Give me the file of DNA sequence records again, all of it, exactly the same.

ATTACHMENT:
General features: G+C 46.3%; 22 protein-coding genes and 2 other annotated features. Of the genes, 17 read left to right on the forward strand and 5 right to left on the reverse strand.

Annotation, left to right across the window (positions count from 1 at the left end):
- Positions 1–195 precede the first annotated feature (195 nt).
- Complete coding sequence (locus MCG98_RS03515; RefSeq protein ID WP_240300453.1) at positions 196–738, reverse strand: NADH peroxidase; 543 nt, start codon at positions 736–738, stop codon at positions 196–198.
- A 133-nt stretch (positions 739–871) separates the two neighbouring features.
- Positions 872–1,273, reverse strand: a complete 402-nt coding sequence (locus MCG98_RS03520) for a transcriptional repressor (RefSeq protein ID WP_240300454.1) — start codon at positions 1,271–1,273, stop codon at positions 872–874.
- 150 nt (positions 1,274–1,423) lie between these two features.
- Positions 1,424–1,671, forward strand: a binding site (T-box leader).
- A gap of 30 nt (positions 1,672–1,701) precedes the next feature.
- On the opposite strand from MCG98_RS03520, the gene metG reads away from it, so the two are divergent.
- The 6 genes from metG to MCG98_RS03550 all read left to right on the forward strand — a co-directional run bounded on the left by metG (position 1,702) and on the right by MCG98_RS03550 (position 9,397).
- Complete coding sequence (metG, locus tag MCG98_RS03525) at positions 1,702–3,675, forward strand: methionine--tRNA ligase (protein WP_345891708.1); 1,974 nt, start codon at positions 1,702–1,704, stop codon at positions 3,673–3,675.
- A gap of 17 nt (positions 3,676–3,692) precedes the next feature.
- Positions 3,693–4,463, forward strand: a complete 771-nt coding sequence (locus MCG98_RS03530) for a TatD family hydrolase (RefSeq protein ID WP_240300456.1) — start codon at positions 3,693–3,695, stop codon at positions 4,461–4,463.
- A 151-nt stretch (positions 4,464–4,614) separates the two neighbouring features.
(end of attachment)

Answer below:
General features: G+C 46.3%; 22 protein-coding genes and 2 other annotated features. Of the genes, 17 read left to right on the forward strand and 5 right to left on the reverse strand.

Annotation, left to right across the window (positions count from 1 at the left end):
- Positions 1–195 precede the first annotated feature (195 nt).
- Complete coding sequence (locus MCG98_RS03515; RefSeq protein ID WP_240300453.1) at positions 196–738, reverse strand: NADH peroxidase; 543 nt, start codon at positions 736–738, stop codon at positions 196–198.
- A 133-nt stretch (positions 739–871) separates the two neighbouring features.
- Positions 872–1,273, reverse strand: a complete 402-nt coding sequence (locus MCG98_RS03520) for a transcriptional repressor (RefSeq protein ID WP_240300454.1) — start codon at positions 1,271–1,273, stop codon at positions 872–874.
- 150 nt (positions 1,274–1,423) lie between these two features.
- Positions 1,424–1,671, forward strand: a binding site (T-box leader).
- A gap of 30 nt (positions 1,672–1,701) precedes the next feature.
- On the opposite strand from MCG98_RS03520, the gene metG reads away from it, so the two are divergent.
- The 6 genes from metG to MCG98_RS03550 all read left to right on the forward strand — a co-directional run bounded on the left by metG (position 1,702) and on the right by MCG98_RS03550 (position 9,397).
- Complete coding sequence (metG, locus tag MCG98_RS03525) at positions 1,702–3,675, forward strand: methionine--tRNA ligase (protein WP_345891708.1); 1,974 nt, start codon at positions 1,702–1,704, stop codon at positions 3,673–3,675.
- A gap of 17 nt (positions 3,676–3,692) precedes the next feature.
- Positions 3,693–4,463, forward strand: a complete 771-nt coding sequence (locus MCG98_RS03530) for a TatD family hydrolase (RefSeq protein ID WP_240300456.1) — start codon at positions 3,693–3,695, stop codon at positions 4,461–4,463.
- A 151-nt stretch (positions 4,464–4,614) separates the two neighbouring features.